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Author Topic: Could subduction zones be used to bury nuclear waste?  (Read 6292 times)

Offline thedoc

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"matthew_doughty asked the Naked Scientists:

Would it be possible to dispose of nuclear waste safely and permanently by burying it deep in an area where the earth's crust is sliding under another ?



What do you think?
« Last Edit: 15/08/2012 00:30:01 by _system »


Offline CliffordK

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Re: Could subduction zones be used to bury nuclear waste?
« Reply #1 on: 15/08/2012 06:54:16 »
Interesting idea, as over thousands of years, the material would be slowly driven deeper into the Earth.  I'm not sure how deep one would have to drill, perhaps out in the deep ocean.

I can envision a few issues. 

Plate boundaries are always tectonically active.  That means one would have to prepare one's systems to deal with earthquakes.  I'm not sure how deep one would have to go to be sure one was in, say the Pacific plate.  Perhaps a mile or so.  Depending on how close one started to the plate boundaries, it still might take thousands of years before it would be driven below the continental plate. 

As the plate plunges down, then it would begin to melt down.  I'm not sure how big the contamination plume would be.  My guess is that it would not be significantly dispersed underground, so a glob of molten radioactive materials might remain.

The risk is then that the nuclear material could contribute to volcanic material, and be delivered back to the surface, potentially contaminating large areas.  This might happen hundreds of thousands of years in the future, but could be devastating for future inhabitants of the planet.

Anyway, if one goes deep enough with offshore drilling, one would get away from water tables, oil, briny water (which may become an important future resource), etc, but the distant future volcanism might make the plan a non-starter.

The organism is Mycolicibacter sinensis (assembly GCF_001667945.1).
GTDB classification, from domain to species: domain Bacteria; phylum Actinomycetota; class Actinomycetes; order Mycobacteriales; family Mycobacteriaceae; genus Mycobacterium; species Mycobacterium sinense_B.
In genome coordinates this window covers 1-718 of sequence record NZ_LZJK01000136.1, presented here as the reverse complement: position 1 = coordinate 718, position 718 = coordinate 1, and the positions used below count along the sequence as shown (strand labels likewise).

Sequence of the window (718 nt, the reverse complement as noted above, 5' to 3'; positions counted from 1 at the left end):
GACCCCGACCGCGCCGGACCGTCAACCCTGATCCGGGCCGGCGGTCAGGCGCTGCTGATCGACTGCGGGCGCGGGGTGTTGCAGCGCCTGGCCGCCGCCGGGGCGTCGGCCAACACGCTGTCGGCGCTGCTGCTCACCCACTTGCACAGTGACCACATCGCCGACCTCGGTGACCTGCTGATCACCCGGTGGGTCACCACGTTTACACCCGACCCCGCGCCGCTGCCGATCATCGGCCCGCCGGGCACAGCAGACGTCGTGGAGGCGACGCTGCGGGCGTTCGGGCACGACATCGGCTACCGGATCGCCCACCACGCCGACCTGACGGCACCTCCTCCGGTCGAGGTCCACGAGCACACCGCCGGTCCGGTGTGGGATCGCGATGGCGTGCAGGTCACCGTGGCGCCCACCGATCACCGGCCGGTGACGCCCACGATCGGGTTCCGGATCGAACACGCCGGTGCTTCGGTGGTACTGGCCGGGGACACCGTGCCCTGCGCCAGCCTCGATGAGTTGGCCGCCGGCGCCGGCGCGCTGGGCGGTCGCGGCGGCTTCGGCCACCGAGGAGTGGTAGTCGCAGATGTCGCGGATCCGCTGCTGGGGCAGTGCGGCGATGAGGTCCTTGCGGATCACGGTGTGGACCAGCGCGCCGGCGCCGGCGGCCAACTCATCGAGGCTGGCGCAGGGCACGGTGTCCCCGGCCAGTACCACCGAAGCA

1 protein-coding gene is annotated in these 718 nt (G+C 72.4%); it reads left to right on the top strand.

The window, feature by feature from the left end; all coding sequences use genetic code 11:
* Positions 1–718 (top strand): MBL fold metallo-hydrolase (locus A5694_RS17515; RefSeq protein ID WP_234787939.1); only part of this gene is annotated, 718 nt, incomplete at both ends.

Offline Mazurka

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Re: Could subduction zones be used to bury nuclear waste?
« Reply #2 on: 16/08/2012 09:53:51 »
Notwithstanding legal / political ramifications, there are a couple of issues with this - keeping the material contained until it had been subducted (which will be a period of thousands of years) and preventing it becoming caught up in the accretionary prism.

As Clifford points out subduction zones are tectonically active - so containment would have to be significant, otherwise you might as well just sink it onto abyssal planes where it would probably bury itself and be out of harms way for a long time.

There is the "dilute and disperse" argument to say that it does not matter compare the volumes of high level waste vs the volume of the oceans and concentrating waste in a few locations poses a greater risk environmentally. 

Other oceanic options that have been put forward are dropping containers onto the continental slopes so that they woudl be buried by turbidity currents (a kind of oceanic mud slide) which we know a lot more about following research in the 60's and 70's into the viability as a method of radioactive waste disposal...

I don't think the issue of radioactivity coming back out in volcanos would be a huge issue - due to dillution and mixing within the melt and because not all of the melt comes out as extrusive igneous rocks - much remians underground (in dikes and sills etc.) where the radioactive elements be encapsulated in various minerals.